Rural property strengthens investment return
LAND is asserting its investment pre-eminence again, strengthening its position against other sectors.
That’s the view of Peterborough-based rural division partner at Carter Jonas John Henniker-Major following the results of the IPD (International Property Database) UK Rural Property Index for 2009.
The index measures ungeared total return to direct investments, and in 2009 the total return stood at 8.2 per cent, which was an improvement on the 2008 result of 1.7 per cent.
Mr Henniker-Major believes the results reinforce the recent flight to safety offered by rural property, often linked with gold as a “secure haven”.
He believes that the economic storm clouds circling the world economies will only heighten this sentiment, as governments tighten their belts and face up to the reality of reducing the crippling sovereign debt.
While the rural property sector includes a basket of assets, including residential and commercial property, the land element forms a significant proportion.
The value of vacant possession land is continuing to strengthen and this will, inevitably, increase the land investment value as a consequence.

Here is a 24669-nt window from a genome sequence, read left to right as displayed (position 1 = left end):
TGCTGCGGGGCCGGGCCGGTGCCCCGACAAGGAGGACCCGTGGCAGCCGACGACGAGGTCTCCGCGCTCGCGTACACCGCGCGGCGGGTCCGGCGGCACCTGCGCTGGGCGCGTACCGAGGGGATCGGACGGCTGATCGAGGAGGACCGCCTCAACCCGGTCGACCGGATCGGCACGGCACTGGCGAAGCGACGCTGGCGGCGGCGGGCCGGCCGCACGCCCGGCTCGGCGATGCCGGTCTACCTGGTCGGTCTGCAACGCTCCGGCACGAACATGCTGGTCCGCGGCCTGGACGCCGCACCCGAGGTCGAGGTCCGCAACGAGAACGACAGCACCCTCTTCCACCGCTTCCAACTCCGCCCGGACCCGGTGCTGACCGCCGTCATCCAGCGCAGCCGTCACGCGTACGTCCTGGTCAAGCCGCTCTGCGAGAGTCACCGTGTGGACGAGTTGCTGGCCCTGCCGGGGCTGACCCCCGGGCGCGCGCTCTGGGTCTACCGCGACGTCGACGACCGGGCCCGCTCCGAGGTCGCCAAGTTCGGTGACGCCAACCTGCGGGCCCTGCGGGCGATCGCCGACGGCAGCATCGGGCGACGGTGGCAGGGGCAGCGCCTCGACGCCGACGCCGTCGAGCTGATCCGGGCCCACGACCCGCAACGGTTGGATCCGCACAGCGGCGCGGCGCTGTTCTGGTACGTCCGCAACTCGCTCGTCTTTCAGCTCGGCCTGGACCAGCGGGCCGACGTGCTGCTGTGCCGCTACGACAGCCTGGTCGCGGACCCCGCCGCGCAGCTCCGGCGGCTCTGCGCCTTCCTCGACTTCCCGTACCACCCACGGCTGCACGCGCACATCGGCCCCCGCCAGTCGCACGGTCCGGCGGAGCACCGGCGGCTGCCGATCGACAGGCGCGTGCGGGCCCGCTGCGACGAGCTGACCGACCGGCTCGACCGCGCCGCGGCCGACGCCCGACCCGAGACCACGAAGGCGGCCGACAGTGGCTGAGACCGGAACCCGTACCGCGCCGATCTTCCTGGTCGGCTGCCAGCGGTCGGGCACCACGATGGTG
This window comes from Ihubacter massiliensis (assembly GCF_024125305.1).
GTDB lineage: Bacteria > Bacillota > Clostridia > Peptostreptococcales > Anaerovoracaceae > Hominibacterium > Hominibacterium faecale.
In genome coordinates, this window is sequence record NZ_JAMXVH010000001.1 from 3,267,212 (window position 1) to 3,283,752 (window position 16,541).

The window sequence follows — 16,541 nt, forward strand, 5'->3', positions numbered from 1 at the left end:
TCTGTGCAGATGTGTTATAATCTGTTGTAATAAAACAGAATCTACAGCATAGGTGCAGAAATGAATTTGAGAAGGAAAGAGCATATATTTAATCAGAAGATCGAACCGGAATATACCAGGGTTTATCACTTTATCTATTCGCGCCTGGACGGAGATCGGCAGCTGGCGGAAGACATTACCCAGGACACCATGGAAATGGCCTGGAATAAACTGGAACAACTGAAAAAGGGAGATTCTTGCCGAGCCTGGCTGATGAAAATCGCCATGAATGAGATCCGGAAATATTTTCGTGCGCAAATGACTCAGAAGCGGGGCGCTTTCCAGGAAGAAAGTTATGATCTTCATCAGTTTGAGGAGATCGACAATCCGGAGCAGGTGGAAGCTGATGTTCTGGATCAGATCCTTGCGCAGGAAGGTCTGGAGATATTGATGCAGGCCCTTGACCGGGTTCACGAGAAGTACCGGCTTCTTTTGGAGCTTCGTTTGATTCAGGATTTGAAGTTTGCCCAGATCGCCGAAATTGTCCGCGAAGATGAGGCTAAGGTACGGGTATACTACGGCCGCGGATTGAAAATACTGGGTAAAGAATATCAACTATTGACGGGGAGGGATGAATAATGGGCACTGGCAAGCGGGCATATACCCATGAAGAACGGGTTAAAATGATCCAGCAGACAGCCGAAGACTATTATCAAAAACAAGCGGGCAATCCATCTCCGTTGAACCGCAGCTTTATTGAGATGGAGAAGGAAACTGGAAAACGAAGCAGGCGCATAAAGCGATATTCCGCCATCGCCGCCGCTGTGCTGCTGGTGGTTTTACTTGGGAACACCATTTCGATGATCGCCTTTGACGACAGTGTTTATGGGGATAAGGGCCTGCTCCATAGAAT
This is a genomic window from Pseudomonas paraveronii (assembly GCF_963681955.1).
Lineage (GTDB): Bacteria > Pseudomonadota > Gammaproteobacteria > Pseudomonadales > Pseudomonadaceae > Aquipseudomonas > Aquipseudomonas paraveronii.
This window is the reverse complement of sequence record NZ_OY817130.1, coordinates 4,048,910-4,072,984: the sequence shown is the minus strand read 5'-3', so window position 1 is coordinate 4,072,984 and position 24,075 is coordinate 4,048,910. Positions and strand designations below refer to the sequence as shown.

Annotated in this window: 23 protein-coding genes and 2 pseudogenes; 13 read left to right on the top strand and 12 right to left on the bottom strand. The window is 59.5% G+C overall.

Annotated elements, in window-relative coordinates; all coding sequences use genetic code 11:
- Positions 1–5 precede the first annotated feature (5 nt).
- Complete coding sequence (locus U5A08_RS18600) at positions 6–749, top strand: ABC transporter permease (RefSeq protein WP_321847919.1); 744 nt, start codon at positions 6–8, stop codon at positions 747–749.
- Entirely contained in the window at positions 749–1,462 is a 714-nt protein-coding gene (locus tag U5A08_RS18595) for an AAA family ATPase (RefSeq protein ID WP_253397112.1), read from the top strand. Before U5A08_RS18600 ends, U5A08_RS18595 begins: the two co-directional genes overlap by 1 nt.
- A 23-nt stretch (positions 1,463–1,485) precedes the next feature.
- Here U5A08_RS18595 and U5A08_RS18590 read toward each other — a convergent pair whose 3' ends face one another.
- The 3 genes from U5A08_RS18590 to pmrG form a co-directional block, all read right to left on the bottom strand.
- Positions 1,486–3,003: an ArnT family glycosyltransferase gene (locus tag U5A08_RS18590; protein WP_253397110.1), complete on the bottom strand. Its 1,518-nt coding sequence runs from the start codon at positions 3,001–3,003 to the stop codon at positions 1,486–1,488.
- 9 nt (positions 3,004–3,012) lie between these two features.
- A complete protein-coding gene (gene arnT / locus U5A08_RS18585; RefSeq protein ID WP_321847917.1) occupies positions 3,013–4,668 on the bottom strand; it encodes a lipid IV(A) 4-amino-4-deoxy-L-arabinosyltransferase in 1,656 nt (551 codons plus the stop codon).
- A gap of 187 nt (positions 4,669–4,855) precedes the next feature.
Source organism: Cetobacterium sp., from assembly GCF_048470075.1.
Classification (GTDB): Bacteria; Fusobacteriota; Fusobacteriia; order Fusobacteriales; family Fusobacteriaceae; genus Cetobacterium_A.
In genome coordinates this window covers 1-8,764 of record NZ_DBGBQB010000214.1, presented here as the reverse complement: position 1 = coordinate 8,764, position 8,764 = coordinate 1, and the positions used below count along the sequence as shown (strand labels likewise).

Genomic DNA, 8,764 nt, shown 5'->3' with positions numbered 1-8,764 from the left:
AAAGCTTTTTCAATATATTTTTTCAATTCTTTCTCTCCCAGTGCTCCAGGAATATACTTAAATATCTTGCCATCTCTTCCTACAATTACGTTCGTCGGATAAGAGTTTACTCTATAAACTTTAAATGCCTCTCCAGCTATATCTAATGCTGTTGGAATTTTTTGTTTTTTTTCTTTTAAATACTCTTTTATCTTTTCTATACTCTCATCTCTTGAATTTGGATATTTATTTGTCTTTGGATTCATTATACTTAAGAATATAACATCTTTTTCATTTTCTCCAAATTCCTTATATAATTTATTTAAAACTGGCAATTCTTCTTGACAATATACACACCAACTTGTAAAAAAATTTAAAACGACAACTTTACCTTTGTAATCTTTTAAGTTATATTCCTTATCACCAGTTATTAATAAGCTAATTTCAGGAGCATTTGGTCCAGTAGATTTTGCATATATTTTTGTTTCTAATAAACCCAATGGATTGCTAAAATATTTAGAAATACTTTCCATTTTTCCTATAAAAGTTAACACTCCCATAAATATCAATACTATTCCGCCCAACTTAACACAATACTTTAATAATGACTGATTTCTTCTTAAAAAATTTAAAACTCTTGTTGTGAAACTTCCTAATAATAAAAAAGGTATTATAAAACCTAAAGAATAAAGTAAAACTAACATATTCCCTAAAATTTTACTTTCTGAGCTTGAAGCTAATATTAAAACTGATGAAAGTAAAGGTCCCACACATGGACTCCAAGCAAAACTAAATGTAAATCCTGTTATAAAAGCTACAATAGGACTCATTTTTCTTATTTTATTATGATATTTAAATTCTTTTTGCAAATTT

Mr Henniker-Major said: “2010 is once again proving that the demand for rural property and, in particular, land, is increasing with a further reduction in supply into the market.
“This scarcity is likely to continue in the medium to long term as investors seek safety and, in reality, who would willingly convert rural property into cash with the risk of where to invest the proceeds?
“While some agents believe values are already high enough, the sentiment in the market indicates there is still further to go. However, we also need to acknowledge and reflect that all property sectors are cyclical and markets do and will move in both directions,” he added.
“While analysts point to commodity prices, input costs, energy costs, subsidies and interest rates as market shapers, the biggest and key influence has to be scarcity.”
supply and demand: John Henniker-Major discusses the increasing demand and contracting supply of rural land.